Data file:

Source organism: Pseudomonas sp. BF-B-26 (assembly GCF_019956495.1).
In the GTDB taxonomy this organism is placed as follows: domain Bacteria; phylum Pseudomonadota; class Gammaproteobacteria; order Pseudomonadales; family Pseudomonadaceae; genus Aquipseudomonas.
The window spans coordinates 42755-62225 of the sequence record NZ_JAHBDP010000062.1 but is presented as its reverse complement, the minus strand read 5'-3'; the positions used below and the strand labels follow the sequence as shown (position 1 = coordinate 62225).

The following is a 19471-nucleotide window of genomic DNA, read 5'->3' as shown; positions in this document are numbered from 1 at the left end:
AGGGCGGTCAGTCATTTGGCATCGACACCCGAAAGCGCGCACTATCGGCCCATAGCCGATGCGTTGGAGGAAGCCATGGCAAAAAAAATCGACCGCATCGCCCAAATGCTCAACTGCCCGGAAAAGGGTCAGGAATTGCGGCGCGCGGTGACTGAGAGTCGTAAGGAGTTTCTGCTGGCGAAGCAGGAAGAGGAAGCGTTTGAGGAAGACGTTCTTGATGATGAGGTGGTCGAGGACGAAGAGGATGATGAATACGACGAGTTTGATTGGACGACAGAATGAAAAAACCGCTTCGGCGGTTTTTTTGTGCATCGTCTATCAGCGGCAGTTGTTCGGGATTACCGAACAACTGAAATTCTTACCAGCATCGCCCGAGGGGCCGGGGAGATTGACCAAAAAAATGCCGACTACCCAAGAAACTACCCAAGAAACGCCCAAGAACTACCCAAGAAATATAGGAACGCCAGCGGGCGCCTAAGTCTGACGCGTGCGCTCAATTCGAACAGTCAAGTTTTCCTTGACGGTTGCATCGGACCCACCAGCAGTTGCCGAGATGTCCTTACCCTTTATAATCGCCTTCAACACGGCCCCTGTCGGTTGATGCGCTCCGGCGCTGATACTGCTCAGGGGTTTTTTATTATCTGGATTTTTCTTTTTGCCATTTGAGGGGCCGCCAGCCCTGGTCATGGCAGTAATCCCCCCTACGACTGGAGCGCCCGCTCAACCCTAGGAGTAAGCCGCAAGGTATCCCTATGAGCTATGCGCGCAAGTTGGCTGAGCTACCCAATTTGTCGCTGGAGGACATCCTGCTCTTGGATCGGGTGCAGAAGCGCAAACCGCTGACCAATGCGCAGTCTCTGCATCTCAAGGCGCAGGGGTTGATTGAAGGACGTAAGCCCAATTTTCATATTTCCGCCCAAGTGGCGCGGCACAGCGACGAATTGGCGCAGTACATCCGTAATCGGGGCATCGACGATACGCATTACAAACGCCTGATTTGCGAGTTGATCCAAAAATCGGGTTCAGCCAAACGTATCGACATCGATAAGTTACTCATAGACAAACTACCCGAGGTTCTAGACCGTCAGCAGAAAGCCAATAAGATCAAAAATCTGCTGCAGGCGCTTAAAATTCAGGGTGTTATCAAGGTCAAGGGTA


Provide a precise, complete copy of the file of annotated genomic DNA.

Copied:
Source organism: Pseudomonas sp. BF-B-26 (assembly GCF_019956495.1).
In the GTDB taxonomy this organism is placed as follows: domain Bacteria; phylum Pseudomonadota; class Gammaproteobacteria; order Pseudomonadales; family Pseudomonadaceae; genus Aquipseudomonas.
The window spans coordinates 42755-62225 of the sequence record NZ_JAHBDP010000062.1 but is presented as its reverse complement, the minus strand read 5'-3'; the positions used below and the strand labels follow the sequence as shown (position 1 = coordinate 62225).

The following is a 19471-nucleotide window of genomic DNA, read 5'->3' as shown; positions in this document are numbered from 1 at the left end:
AGGGCGGTCAGTCATTTGGCATCGACACCCGAAAGCGCGCACTATCGGCCCATAGCCGATGCGTTGGAGGAAGCCATGGCAAAAAAAATCGACCGCATCGCCCAAATGCTCAACTGCCCGGAAAAGGGTCAGGAATTGCGGCGCGCGGTGACTGAGAGTCGTAAGGAGTTTCTGCTGGCGAAGCAGGAAGAGGAAGCGTTTGAGGAAGACGTTCTTGATGATGAGGTGGTCGAGGACGAAGAGGATGATGAATACGACGAGTTTGATTGGACGACAGAATGAAAAAACCGCTTCGGCGGTTTTTTTGTGCATCGTCTATCAGCGGCAGTTGTTCGGGATTACCGAACAACTGAAATTCTTACCAGCATCGCCCGAGGGGCCGGGGAGATTGACCAAAAAAATGCCGACTACCCAAGAAACTACCCAAGAAACGCCCAAGAACTACCCAAGAAATATAGGAACGCCAGCGGGCGCCTAAGTCTGACGCGTGCGCTCAATTCGAACAGTCAAGTTTTCCTTGACGGTTGCATCGGACCCACCAGCAGTTGCCGAGATGTCCTTACCCTTTATAATCGCCTTCAACACGGCCCCTGTCGGTTGATGCGCTCCGGCGCTGATACTGCTCAGGGGTTTTTTATTATCTGGATTTTTCTTTTTGCCATTTGAGGGGCCGCCAGCCCTGGTCATGGCAGTAATCCCCCCTACGACTGGAGCGCCCGCTCAACCCTAGGAGTAAGCCGCAAGGTATCCCTATGAGCTATGCGCGCAAGTTGGCTGAGCTACCCAATTTGTCGCTGGAGGACATCCTGCTCTTGGATCGGGTGCAGAAGCGCAAACCGCTGACCAATGCGCAGTCTCTGCATCTCAAGGCGCAGGGGTTGATTGAAGGACGTAAGCCCAATTTTCATATTTCCGCCCAAGTGGCGCGGCACAGCGACGAATTGGCGCAGTACATCCGTAATCGGGGCATCGACGATACGCATTACAAACGCCTGATTTGCGAGTTGATCCAAAAATCGGGTTCAGCCAAACGTATCGACATCGATAAGTTACTCATAGACAAACTACCCGAGGTTCTAGACCGTCAGCAGAAAGCCAATAAGATCAAAAATCTGCTGCAGGCGCTTAAAATTCAGGGTGTTATCAAGGTCAAGGGTA